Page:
Stenson said there was a focus on creating an energy-efficient and sustainable building.
He said, in the end, the project will come in at about $1.6 million.
Stenson thought it the first major residential and commercial development since Berkshire Mill No. 1 was renovated in 1987 and said he hopes it encourages others to invest in Adams.
"We want to encourage people to do other stuff. It has been over a generation since anything like this has happened," he said. "So, we just planted the flag and showed that it can be done so hopefully this is a catalyst for economic development."
As for this project, Stenson said he can’t wait to unveil the next portion of it.
"This is the beginning of the end instead of the end of the beginning," he said.
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New Adams Police Chief, Officers Union Contract Announced Wednesday Night
By Jeff SnoonianiBerkshires Correspondent
Officer Josh Baker reads from a portion of the new three-year union contract that was ratified by the Selectmen on Wednesday night.
ADAMS, Mass. — The Board of Selectmen on Wednesday officially introduced new interim Police Chief Troy Bacon in all too common COVID-19 style.
The appointment of a municipality's top law enforcement officer is usually heavily attended by town officials and accompanied by dozens of handshakes. Because of restrictions in place from the worldwide pandemic, this one was carried out with nary an elbow bump.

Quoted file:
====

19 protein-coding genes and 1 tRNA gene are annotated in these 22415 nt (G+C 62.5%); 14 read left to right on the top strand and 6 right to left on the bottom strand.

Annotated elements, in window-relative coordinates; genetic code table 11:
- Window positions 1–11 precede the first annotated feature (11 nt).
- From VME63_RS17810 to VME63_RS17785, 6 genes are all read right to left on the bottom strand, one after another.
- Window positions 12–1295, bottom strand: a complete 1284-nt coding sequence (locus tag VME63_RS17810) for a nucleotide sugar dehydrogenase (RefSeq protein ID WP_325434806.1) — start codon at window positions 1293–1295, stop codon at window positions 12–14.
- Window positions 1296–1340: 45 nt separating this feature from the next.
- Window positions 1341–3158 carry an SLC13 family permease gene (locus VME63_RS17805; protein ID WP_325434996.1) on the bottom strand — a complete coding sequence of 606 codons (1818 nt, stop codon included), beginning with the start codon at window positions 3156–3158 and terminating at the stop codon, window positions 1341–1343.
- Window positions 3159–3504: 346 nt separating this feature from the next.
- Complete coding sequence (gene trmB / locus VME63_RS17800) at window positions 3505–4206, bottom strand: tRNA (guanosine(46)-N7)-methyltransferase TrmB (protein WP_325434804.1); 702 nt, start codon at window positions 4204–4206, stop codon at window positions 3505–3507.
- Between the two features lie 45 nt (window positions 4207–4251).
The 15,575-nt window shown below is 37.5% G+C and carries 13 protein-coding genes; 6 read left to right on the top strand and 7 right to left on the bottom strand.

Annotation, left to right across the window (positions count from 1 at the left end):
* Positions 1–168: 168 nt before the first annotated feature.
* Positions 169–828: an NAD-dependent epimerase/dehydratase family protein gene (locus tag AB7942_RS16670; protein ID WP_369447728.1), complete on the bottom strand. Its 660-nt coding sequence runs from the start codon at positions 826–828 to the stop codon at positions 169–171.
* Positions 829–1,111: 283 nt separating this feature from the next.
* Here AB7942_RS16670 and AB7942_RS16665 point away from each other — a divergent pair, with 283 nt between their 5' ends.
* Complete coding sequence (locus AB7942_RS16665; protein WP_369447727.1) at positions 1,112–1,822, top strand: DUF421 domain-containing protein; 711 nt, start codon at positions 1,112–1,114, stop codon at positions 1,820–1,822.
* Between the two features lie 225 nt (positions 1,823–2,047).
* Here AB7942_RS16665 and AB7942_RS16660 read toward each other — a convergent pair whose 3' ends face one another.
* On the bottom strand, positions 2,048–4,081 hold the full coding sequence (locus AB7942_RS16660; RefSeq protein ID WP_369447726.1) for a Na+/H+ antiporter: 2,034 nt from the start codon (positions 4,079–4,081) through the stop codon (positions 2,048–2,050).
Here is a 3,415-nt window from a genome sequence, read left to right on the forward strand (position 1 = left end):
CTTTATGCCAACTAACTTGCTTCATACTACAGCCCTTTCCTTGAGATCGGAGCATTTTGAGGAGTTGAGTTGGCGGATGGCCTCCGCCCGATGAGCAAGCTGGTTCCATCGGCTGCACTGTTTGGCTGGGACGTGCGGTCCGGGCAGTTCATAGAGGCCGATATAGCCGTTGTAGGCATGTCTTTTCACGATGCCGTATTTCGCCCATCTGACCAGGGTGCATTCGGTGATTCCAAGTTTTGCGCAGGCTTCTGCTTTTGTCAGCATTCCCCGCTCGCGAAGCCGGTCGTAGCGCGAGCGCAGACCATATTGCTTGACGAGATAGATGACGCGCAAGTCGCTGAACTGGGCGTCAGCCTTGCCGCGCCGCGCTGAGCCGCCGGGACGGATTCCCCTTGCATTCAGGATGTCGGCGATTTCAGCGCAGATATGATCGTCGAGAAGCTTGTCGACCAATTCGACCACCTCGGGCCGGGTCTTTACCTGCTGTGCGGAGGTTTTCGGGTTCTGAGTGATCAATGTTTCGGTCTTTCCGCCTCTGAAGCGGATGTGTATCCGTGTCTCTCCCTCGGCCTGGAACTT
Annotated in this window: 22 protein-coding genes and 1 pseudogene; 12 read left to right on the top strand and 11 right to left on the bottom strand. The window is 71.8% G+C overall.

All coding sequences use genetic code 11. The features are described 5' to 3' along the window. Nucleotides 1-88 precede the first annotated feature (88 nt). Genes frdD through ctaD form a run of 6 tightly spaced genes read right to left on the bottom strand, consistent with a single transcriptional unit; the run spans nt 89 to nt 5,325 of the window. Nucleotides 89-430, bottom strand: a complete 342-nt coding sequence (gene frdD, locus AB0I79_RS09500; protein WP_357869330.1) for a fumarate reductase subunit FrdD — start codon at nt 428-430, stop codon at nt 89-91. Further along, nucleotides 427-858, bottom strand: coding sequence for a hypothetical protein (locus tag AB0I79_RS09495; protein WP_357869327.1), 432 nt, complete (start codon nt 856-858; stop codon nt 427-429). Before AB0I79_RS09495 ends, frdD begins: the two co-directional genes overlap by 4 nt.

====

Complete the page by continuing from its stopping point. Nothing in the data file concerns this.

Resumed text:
Bacon will assume the post on Tuesday, July 14, after current Chief Richard Tarsa's retirement becomes official at 11:59 p.m. Monday night. Bacon, 44, recently retired from the Frankfort, Ind., police department after 20 years. He had one of his daughters with him this week for a whirlwind tour of the area before she headed back on a plane to the Midwest.
"One thing she said was, 'There's a lot of trees here dad," he answered smiling when asked by Selectman Joseph Nowak about his daughter's first impression of the area. "I told her yes, that's right, that's one of the reasons I applied here.
Bacon will assume the post on Tuesday, July 14, after current Chief Richard Tarsa's retirement becomes official at 11:59 p.m. Monday night. Bacon, 44, recently retired from the Frankfort, Ind., police department after 20 years. click for more
Late last year, the Board of Health agreed to implement a new regulation that would limit the amount of tobacco sales permits allowed in town. The new regulation would not affect those already selling tobacco products.
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The past few weeks have seen on-site retail sales return and patio seating reopen, followed by a socially distanced form of inside dining for restaurants.
Wednesday night the board, with guidance from Code Enforcement Officer Mark Blaisdell, took the necessary steps to reopen parks and open... click for more
Just like its partner in the Hoosac Valley Regional School District, Cheshire, and the school district itself, Adams will wait for definitive state aid numbers from Boston before approving a hard budget. The COVID-19 pandemic has spawned wide speculation of revenue shortfalls in the commonwealth.... click for more